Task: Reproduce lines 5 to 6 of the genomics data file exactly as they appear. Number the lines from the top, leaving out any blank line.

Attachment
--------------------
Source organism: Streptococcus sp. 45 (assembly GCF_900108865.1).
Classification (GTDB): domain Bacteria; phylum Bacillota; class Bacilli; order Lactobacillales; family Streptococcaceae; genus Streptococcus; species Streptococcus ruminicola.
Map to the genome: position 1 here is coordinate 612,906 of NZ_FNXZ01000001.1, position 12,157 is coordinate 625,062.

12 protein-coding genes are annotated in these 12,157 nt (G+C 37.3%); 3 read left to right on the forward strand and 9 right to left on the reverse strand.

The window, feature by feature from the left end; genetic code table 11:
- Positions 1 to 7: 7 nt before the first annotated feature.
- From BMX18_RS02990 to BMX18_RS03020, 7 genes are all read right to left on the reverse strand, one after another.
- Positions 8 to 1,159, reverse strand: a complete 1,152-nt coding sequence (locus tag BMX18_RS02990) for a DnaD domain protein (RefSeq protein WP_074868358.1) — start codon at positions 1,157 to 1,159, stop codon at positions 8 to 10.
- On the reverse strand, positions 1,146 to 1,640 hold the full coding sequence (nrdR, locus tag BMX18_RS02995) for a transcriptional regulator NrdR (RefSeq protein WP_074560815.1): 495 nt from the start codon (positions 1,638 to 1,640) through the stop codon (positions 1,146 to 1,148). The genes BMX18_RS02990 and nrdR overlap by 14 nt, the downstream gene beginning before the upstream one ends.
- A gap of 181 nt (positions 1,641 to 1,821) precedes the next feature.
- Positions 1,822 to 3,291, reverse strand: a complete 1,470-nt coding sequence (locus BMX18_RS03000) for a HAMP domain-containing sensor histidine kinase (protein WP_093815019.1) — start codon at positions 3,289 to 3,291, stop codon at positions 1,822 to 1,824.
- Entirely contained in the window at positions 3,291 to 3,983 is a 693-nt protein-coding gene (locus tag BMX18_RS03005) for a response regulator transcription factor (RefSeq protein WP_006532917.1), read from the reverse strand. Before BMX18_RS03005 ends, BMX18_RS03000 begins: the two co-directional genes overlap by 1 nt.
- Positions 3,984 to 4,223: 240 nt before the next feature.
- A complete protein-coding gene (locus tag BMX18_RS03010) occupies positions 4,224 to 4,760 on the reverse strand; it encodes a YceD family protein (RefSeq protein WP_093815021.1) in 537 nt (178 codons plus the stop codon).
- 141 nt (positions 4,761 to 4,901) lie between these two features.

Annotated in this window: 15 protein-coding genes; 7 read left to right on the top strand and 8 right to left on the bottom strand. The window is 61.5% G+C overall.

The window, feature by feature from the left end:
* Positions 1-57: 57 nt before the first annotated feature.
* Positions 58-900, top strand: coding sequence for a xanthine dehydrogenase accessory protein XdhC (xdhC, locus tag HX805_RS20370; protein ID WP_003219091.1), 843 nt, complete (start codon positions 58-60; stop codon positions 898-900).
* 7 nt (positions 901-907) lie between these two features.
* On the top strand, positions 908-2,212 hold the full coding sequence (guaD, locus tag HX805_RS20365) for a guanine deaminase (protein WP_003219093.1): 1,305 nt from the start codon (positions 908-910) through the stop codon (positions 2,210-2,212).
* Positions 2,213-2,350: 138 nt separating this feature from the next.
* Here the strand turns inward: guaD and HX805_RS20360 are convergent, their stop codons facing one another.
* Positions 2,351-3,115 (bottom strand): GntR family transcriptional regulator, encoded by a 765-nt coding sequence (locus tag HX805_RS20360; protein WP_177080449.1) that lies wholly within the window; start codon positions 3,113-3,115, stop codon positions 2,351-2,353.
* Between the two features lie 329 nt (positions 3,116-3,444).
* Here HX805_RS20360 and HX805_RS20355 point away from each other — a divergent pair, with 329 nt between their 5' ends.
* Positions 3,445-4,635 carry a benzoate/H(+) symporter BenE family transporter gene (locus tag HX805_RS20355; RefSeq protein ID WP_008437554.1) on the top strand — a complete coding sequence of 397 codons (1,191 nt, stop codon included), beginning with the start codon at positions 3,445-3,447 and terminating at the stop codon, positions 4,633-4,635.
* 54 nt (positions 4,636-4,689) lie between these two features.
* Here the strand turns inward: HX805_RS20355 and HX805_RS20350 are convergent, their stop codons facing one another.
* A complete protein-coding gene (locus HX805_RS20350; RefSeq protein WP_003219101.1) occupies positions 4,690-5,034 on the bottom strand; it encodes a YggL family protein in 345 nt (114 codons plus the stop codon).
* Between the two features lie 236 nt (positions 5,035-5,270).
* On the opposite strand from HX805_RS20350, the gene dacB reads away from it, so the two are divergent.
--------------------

The window, feature by feature from the left end; genetic code table 11:
- Positions 1 to 7: 7 nt before the first annotated feature.